A Bronze 'Kettle' Ewer
The solid cast ewer is of ‘kettle-like form’ and rests on a circular foot with vertical fluted lobed decorated on an onion-shaped bulbous body. The curved serpentine spout is depicted with a stylised dragon-head at the opening. At top of the ewer, there is an arched handle from where the water can be filled from the top opening.
This kettle-shaped ewer characterises examples of an earlier form which is recognised by Mark Zebrowski which evolved during the 15th and 16th centuries in Persia and India. A bronze ewer from Deccan or Iran published in Zebrowski, circa 1600, shares the same onion-like shape as our ewer including a similar arched handle to the top and a curved serpentine spout (see p. 152, pl. 198). A solid cast bronze ewer attributed to South India, of the same form, and which shares a closer resemblance in terms of the spout and fluted body decoration is dated to 17th century or earlier (see Zebrowski, pp. 154-155, pl. 205). There is a similar brass ewer in a Private Collection which is closer in height to our ewer and dates to the 16th century or earlier (see Zebrowski, p. 155, pl. 206). Another ewer of similar form but of cast silver is in The National Museum of Denmark, Accession Number EV2594, which dates to the early 17th century.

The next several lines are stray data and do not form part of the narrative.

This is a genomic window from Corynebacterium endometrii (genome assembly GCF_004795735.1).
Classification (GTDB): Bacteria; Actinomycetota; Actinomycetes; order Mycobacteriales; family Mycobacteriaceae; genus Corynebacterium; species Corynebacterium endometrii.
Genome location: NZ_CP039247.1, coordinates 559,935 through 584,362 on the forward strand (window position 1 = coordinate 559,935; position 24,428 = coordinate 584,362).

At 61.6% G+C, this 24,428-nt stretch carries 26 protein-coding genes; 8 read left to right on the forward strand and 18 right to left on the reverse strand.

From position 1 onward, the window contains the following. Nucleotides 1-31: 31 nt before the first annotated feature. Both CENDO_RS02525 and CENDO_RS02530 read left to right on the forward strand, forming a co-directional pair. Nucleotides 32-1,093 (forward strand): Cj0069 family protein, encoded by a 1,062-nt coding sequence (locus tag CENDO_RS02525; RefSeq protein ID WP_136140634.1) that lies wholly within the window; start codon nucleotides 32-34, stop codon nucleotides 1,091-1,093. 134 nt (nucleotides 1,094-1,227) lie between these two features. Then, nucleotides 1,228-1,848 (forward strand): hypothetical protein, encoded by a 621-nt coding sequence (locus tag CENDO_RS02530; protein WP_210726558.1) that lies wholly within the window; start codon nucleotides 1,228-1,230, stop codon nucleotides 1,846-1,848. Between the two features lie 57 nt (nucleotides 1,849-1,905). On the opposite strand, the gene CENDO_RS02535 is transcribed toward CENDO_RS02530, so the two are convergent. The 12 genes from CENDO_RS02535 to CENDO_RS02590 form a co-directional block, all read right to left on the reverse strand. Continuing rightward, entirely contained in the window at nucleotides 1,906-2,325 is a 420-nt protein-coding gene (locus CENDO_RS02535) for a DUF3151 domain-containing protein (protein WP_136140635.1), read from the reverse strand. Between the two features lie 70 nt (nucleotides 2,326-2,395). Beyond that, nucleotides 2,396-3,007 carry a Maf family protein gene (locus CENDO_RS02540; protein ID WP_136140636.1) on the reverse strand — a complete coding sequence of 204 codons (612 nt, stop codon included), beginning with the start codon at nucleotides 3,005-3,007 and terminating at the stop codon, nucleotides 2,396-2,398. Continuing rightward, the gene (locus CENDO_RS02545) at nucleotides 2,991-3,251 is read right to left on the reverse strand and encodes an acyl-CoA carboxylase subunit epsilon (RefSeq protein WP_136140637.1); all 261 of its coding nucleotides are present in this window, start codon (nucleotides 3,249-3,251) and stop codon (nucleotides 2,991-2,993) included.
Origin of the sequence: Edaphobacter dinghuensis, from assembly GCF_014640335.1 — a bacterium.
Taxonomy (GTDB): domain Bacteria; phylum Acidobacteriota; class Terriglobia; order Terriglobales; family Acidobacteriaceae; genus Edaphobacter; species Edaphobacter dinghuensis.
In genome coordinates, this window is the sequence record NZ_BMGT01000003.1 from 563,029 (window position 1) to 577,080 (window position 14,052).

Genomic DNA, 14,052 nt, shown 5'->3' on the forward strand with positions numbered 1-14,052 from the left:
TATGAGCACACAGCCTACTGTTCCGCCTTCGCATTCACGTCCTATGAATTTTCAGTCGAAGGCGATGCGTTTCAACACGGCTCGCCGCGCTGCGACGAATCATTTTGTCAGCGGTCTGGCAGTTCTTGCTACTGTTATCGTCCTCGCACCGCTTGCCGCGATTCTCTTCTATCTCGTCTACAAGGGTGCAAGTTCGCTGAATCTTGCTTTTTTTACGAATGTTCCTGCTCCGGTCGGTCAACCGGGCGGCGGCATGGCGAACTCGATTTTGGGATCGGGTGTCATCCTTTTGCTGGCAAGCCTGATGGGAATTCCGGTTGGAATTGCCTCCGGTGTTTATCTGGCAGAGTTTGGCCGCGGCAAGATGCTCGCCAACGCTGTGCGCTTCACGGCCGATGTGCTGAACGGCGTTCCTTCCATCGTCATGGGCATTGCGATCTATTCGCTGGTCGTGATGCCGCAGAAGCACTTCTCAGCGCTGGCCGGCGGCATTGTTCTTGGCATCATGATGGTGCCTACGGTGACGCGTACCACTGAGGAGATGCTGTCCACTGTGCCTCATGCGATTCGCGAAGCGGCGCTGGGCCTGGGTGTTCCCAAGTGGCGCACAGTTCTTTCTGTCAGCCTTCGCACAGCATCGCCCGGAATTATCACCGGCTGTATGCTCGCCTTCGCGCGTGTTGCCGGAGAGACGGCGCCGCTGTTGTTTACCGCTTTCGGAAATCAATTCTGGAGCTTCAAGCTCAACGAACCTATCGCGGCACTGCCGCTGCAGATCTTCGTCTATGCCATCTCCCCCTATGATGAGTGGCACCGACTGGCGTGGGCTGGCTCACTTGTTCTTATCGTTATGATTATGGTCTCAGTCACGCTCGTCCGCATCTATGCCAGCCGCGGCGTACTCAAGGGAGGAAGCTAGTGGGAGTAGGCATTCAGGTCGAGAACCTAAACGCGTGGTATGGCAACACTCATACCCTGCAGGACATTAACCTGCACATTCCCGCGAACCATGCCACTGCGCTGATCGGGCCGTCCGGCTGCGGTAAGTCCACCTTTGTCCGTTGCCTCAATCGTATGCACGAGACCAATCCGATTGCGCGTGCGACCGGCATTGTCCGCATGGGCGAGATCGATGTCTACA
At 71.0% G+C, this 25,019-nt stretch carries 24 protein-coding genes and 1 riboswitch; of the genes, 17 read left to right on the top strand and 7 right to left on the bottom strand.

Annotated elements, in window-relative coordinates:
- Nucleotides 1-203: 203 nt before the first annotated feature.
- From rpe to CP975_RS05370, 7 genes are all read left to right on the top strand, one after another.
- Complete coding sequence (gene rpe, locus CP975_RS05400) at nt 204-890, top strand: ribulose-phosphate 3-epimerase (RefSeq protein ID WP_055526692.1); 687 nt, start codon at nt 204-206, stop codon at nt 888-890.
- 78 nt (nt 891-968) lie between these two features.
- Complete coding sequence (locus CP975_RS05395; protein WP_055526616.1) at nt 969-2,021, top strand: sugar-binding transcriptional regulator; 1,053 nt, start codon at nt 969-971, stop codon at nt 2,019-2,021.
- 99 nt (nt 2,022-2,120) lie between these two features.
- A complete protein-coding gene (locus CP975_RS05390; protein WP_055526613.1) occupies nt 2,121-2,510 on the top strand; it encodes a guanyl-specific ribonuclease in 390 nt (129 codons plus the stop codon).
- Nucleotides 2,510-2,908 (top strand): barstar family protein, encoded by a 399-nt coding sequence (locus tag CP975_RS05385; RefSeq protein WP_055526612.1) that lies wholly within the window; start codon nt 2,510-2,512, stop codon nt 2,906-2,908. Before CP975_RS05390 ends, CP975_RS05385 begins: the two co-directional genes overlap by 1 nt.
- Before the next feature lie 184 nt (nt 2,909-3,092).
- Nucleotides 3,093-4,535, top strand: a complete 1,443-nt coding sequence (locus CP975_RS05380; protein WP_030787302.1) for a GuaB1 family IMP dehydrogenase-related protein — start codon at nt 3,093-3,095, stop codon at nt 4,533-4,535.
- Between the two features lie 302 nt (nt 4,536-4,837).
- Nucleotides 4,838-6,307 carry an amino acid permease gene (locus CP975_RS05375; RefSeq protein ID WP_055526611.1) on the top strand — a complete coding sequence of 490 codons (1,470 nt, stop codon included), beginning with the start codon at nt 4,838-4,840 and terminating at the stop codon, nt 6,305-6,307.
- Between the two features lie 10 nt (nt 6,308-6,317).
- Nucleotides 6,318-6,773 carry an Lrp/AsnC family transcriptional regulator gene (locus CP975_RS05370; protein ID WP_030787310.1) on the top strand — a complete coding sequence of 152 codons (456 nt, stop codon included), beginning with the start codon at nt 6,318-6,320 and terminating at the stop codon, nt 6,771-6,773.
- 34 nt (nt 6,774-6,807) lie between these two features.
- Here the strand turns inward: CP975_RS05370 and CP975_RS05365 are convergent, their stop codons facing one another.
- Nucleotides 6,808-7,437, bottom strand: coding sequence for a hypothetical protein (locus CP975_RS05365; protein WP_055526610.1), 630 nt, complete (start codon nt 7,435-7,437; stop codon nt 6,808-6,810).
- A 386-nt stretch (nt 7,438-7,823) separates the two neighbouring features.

Zebrowski, M. Gold, Silver & Bronze from Mughal India, Alexandria Press in association with Laurence King, London, 1997.